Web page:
Sleep Tips: Car to Crib Transfer
I love that I have a career I can build around my kids. It means I get to spend a lot of time with them. But if I'm being honest, sometimes it's nice to skip out on a daily parent duty and feel like I've gained 10 minutes of "me time". One of those duties is the wonderful, but time consuming, pre-sleep routine of jammies and teeth brushing, books and songs, rocking and tuck ins. So I just love the random days when my kids fall asleep in the car and I can simply pick them up and carry them to their beds.
I find that many people are surprised that I can do this without my kids waking up. While this does sometimes come down to a child's personality, there are some things you can do to help encourage this.
Here are my tips for a successful car to crib/bed transfer.
Plan ahead. Whether it's nap time or bed time, if you know you will be getting in your car and heading home at a time when your child needs to be sleeping, ensure they are ready for sleep.
Feed her. If we have an appointment or a play date that will end right before nap time, I pack a lunch so she has eaten before we start driving. Whether you eat at a park, in the grass outside the doctor's office, or in the car, make it a fun "picnic" - your kid will love it.
Change her. Always ensure her diaper is clean and dry (or she has gone potty) before buckling in to head home.
Have her ready for sleep before starting the drive. Remove shoes, bulky sweatshirts, or anything she wouldn't sleep in so that you are not having to remove it once she is already asleep. When we drive home before bedtime, my kids will change into pajamas and brush their teeth before getting in the car. This alleviates any Mom guilt about my children sleeping all night with unbrushed teeth.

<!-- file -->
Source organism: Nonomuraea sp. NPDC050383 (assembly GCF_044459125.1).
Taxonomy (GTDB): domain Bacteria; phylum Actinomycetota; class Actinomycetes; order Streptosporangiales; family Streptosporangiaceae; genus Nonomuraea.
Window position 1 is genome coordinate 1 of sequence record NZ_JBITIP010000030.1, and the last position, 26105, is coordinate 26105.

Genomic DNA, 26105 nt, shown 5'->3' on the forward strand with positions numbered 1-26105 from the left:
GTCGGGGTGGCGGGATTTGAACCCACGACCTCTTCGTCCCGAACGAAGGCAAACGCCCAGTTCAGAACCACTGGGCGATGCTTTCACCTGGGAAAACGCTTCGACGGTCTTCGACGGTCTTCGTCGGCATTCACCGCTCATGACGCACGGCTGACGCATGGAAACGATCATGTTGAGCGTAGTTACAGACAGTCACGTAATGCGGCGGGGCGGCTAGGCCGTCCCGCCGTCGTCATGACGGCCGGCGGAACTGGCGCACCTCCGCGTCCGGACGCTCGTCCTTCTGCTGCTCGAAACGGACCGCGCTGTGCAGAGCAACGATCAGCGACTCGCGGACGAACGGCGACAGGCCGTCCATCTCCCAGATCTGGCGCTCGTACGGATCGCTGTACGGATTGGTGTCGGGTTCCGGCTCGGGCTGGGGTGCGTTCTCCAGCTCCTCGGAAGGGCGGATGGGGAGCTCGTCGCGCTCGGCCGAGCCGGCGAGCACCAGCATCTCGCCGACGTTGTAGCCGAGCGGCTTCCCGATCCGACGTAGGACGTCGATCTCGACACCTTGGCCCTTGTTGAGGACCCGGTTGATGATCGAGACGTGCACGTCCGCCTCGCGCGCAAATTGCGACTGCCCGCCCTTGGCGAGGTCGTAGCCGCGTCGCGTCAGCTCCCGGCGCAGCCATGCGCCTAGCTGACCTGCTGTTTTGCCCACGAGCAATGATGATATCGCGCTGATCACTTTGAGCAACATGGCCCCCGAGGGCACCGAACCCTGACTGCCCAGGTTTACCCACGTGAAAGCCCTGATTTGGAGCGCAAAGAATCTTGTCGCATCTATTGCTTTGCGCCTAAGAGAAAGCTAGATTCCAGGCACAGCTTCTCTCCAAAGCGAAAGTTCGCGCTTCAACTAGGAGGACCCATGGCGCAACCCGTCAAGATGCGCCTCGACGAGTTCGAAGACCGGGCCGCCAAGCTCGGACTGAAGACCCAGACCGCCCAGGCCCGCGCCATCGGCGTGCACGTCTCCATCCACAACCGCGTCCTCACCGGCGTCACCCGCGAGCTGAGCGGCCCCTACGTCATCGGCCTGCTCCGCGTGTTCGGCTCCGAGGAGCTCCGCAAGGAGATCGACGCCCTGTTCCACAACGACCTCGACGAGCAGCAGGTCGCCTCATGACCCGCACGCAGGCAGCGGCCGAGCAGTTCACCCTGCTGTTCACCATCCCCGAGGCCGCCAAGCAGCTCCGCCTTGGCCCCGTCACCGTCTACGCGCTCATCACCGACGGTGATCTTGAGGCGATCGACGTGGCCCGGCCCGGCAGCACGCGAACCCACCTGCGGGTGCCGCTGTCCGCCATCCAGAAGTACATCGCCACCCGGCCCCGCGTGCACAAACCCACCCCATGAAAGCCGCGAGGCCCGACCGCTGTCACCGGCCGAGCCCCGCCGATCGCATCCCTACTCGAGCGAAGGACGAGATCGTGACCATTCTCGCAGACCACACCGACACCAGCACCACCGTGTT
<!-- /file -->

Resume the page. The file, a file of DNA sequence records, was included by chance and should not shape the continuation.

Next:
Bring comfort loveys or blankies in the car with you. Anything (within limits) that she needs to fall asleep comes in the car with us so she can snuggle up and pass out when it's time.
Timing is everything. I will say there is some science to this part and a little bit of trial and error to see what works best for your child. If you attempt to transfer her after only a few minutes of sleep she will likely wake up and feel rested (even though she's not) and not go back to sleep. Then nap is a wash and you end up with an overtired child the rest of the day. Not fun. The same thing will happen if you wait too long to make the transfer. If you're child has slept 30-45+ minutes in the car, there is a good chance she will wake up when you try to move her and once again, she will think she's rested and not be able to fall back asleep.
The key timing that I have found is about 15 minutes (10-20 minutes depending on the child) after she falls asleep. This is the point where she is in deep enough sleep that she will stay asleep when transferred from her car seat to her crib or bed.
Once you are home, and before moving her, ensure her room is ready for sleep - blinds closed and room dark, white noise on, and crib or bed ready. This is also the time when I let the dogs outside so they don't bark and wake a child in transit.
If it is winter, have a blanket ready to place over her once you remove her from her car seat. If you have winters like we do in Wisconsin, that frigid winter air is enough to wake anyone out of a dead sleep.
Quietly carry her to her room. If she starts to stir during this process, stand and rock with her and shush her for a few seconds once in her room and before you lay her down. Once you feel her fall back into sleep, lay her down. Quietly walk out of the room and say a silent prayer for a good long nap.
If she wakes once you leave the room, you can either give her space to put herself back to sleep or quickly go to her and shush her and rub her back until she settles back down to sleep.
Lastly, keep trying. If it doesn't work the first time, it doesn't mean it won't some day. For some kids it takes repetition and getting used to the process. For some kids, it's about their age and while they will not stay asleep during a transfer as a baby, some will once they are older than 1. Sometimes, it's about a little trial and error - some kids won't stay sleeping after 10 minutes of sleep but they will if you wait 15-20.
Good luck and best wishes for keeping your kids well rested while also getting out of the house sometimes!